THE AMERICAN HOTEL & Lodging Association is joining a group of lawmakers’ efforts to oppose potential changes by the Department of Labor to rules governing overtime to raise the salary exemption threshold for certain employees under the Fair Labor Standards Act. AHLA and the lawmakers say the changes would have adverse economic consequences.
The group of U.S. senators and representatives sent a pair of letters addressed to the DOL urging caution regarding the proposed increase in the salary exemption threshold for executive, administrative, and professional employees. DOL raised the threshold three years ago by more than $10,000, bringing it to $35,568 in 2020, meaning all salaried employees earning less than $35,800 remain eligible for overtime pay. However, several recent legislative proposals favor an additional hike of nearly $50,000 to the threshold.
According to AHLA, the letters emphasize the potential adverse effects of such a significant change, which could exacerbate the existing economic challenges faced by the nation, including issues such as workers shortage, supply chain concerns and inflationary pressures.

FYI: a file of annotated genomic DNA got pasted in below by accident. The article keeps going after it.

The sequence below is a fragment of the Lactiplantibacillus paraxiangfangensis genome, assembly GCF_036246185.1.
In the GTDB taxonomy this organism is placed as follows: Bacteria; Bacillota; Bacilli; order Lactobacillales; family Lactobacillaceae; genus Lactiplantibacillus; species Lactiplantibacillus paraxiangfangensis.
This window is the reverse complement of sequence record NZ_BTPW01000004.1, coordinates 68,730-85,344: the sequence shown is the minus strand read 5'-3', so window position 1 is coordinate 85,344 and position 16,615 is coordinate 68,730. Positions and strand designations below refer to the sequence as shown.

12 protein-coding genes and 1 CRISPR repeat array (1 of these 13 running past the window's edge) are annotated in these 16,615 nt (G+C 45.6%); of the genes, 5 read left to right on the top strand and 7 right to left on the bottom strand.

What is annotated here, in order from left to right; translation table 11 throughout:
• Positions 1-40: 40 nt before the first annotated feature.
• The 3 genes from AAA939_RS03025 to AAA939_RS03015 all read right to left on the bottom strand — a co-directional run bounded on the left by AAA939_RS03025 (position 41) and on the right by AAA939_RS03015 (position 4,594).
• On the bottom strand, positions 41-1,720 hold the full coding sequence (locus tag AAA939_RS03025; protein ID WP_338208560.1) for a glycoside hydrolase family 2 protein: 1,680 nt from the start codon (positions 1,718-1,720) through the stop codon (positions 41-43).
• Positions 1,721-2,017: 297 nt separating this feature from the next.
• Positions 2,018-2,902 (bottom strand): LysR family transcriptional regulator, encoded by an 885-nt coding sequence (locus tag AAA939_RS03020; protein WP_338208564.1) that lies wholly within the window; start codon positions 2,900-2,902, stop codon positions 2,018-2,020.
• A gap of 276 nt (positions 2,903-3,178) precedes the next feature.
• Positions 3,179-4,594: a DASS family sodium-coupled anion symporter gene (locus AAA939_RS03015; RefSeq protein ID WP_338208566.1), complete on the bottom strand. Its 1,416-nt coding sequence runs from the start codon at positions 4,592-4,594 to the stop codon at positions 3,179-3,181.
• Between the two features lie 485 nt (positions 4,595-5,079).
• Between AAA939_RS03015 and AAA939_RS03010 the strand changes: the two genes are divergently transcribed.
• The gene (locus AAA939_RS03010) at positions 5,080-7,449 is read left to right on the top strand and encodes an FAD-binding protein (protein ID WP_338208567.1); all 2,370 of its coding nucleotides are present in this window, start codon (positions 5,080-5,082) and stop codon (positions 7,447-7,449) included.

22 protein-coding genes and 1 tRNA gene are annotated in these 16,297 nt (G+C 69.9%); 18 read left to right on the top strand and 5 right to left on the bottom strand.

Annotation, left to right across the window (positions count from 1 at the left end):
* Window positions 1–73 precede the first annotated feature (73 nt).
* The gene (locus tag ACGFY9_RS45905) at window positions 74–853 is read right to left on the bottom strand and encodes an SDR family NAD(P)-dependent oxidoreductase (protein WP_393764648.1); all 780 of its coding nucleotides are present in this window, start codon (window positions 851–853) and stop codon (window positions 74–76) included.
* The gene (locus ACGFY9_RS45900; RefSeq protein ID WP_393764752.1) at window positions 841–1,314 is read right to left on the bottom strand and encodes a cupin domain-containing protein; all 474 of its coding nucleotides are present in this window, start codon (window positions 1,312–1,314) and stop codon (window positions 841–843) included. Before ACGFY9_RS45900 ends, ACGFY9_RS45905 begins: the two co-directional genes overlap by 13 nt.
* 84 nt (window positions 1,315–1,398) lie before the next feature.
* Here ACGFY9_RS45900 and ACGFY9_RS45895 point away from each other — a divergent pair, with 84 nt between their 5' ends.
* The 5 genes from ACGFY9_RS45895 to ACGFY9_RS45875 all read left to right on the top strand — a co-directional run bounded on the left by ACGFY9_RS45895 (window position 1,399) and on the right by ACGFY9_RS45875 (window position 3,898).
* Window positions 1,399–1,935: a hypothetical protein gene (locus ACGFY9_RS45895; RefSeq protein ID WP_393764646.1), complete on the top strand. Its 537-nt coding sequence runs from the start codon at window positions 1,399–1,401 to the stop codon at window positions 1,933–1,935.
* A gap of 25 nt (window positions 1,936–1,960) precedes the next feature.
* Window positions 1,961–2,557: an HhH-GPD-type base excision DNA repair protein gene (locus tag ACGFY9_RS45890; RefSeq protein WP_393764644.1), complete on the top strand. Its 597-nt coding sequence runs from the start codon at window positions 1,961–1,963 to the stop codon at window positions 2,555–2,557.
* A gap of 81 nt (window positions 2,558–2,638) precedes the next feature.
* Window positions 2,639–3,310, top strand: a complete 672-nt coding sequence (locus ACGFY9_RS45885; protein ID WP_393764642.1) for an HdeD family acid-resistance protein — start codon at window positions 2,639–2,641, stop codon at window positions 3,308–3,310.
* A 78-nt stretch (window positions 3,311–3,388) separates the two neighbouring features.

“Most small businesses operate on tight profit margins and are highly sensitive to substantial cost hikes,” the letters said. “An extreme rule change could result in job cuts, reduced working hours, limited opportunities for career advancement, and automation as businesses strive to cope up with news costs while keeping their doors open.”
Chip Rogers, AHLA president and CEO, expressed support for these lawmakers’ efforts to oppose the DOL’s rule changes.
“Hotels support millions of jobs and drive billions of dollars to state and local economies annually,” Rogers said. “Another increase to the overtime threshold would create negative economic impacts for hotel workers and employers alike. We cannot afford a massively disruptive change, particularly at a time when we’re finally starting to put the economic devastation of the pandemic behind us.”
Meanwhile, AHLA voiced its opposition to the reintroduction of the Richard L. Trumka Protecting the Right to Organize (PRO) Act in Congress on Feb. 28. Advocates for the PRO Act argue that it is crucial for safeguarding workers’ rights to organize through labor unions. However, AHLA contends that the act places an excessive burden on small businesses, including hotels.